The writer is housebound, agoraphobic, alcoholic and cannot stand people. She loves her appalling husband despite the fact that the old goat who is extremely full of himself keeps rubbing up against every female he can. What they make of Shirley’s various mental health issues the film reduces to Shirley’s resentments and insecurities arising from her husband’s numerous infidelities.

But that’s surely not going to happen to the young couple, surely? Rosie and Fred still have sex daily, all throughout her pregnancy too, so of course Fred isn’t going to follow in Stanley’s footsteps just to impress him, is he?

Is he fuck…

Stanley is a piece of work, but not much of an impressive one. He embodies all the worst qualities of an academic that one can imagine of the era, and though I have no doubt he was that much of a piece of shit, he’s not a particularly interesting piece of shit. His casual cruelty towards the young couple or his selfishness towards his wife under the guise of “looking after” her rings true but hollow as well.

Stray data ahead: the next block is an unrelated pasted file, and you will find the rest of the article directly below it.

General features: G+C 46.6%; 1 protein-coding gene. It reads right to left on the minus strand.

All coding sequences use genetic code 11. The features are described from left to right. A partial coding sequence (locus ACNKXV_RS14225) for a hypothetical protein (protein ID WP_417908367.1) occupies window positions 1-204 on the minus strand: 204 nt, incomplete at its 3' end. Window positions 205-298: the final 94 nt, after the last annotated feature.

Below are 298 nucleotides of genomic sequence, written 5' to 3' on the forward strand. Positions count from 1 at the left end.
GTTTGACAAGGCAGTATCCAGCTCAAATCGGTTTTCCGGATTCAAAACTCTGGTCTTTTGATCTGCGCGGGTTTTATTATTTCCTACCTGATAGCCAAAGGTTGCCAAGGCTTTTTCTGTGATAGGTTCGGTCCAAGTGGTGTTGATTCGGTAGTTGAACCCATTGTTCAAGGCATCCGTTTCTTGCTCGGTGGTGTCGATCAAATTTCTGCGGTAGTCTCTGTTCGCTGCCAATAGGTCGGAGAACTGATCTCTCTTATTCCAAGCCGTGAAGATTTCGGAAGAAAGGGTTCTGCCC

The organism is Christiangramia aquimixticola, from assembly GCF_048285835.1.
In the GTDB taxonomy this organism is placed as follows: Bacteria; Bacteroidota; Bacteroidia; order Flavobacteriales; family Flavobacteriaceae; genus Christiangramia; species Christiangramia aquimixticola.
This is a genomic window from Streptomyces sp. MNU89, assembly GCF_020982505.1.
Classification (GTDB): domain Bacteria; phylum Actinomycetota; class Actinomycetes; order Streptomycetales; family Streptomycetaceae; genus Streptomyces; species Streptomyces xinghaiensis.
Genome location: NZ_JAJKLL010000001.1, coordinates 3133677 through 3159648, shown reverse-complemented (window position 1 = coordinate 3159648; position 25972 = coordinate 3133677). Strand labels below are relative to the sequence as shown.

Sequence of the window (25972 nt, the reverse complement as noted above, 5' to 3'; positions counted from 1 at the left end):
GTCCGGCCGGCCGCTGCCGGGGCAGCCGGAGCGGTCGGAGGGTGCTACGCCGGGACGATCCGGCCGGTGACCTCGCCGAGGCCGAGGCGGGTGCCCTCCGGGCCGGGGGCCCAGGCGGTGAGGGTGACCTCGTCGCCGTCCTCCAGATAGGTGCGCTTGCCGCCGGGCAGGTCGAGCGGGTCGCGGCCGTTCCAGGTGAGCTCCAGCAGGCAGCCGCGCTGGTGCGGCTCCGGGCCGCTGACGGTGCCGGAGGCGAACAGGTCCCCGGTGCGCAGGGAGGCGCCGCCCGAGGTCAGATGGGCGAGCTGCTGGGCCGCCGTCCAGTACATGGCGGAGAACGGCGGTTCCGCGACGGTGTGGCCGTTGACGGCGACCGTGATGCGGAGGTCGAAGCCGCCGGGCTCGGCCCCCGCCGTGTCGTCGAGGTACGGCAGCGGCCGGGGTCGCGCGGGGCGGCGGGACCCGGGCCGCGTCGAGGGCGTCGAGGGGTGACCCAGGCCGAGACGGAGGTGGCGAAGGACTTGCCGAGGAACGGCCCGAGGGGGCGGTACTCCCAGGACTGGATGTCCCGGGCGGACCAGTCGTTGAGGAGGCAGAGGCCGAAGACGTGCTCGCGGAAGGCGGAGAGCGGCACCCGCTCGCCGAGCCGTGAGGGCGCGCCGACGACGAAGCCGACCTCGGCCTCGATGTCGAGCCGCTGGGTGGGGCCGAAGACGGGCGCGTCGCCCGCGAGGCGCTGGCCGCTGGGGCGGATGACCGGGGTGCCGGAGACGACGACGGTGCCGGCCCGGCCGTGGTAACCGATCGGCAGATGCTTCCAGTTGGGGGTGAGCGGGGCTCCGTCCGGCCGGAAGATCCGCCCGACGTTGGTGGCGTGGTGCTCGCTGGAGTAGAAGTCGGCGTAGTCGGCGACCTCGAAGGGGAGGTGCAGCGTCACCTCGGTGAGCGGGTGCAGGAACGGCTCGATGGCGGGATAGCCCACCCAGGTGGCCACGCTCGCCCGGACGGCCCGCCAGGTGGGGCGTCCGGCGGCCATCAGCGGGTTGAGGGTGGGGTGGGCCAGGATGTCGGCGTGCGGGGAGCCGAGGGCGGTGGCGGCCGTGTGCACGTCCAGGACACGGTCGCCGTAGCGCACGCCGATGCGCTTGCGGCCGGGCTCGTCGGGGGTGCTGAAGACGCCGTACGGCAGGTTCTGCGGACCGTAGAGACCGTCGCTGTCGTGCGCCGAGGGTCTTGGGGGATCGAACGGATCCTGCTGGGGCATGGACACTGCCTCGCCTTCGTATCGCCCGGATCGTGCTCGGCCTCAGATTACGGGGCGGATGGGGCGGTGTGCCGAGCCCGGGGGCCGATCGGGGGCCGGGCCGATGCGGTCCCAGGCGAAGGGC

Rating:

Yesterday

Yesterday

I'm shocked too that they couldn't do more with the idea

dir: Danny Boyle

2019

Danny Boyle has made some surprising flicks in his day, but this has to be one of the most surprising, mostly because it’s such a tame grandmother-pleasing flick from the guy that once made Trainspotting.

Of course he also made Trainspotting 2, but that wasn’t surprising, just depressing. In terms of crowd pleasing fare, this is probably closest to something like Billions (not the series, a movie about a boy who finds a bag full of cash), which was as G rated a film as humanly possible by someone renowned for so, so much filth.

This has a novel premise, but one so fundamentally out there, that you wonder if it resulted among a group of people who were smoking dope together, so impressed were they with this brilliant idea. However, before they could pool their enhanced inspiration together and come up with a plot and an ending, they sobered up, ran out of substances, and were left cold, sad and a little bit hungry.